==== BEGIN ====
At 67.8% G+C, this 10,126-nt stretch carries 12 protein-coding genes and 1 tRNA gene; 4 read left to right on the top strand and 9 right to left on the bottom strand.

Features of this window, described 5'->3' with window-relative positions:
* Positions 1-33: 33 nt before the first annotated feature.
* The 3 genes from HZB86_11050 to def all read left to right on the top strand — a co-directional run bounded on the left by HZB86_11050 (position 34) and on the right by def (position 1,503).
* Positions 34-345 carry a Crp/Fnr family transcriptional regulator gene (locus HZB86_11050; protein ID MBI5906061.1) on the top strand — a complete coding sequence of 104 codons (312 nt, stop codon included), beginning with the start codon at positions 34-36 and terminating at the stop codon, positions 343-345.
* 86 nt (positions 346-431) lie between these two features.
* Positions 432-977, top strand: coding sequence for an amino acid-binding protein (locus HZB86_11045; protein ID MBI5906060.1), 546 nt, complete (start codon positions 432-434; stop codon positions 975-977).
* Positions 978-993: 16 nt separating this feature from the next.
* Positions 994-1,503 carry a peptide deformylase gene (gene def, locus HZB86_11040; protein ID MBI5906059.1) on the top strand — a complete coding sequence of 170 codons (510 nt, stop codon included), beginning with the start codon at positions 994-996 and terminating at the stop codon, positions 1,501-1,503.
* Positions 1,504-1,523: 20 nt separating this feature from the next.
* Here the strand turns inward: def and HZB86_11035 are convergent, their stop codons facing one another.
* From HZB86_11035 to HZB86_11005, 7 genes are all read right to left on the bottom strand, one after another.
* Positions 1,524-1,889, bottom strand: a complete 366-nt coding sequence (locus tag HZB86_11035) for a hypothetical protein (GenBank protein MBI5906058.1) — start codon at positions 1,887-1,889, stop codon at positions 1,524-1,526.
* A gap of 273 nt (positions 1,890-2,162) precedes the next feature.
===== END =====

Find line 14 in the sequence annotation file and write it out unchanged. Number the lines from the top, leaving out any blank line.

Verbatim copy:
* A gap of 273 nt (positions 1,890-2,162) precedes the next feature.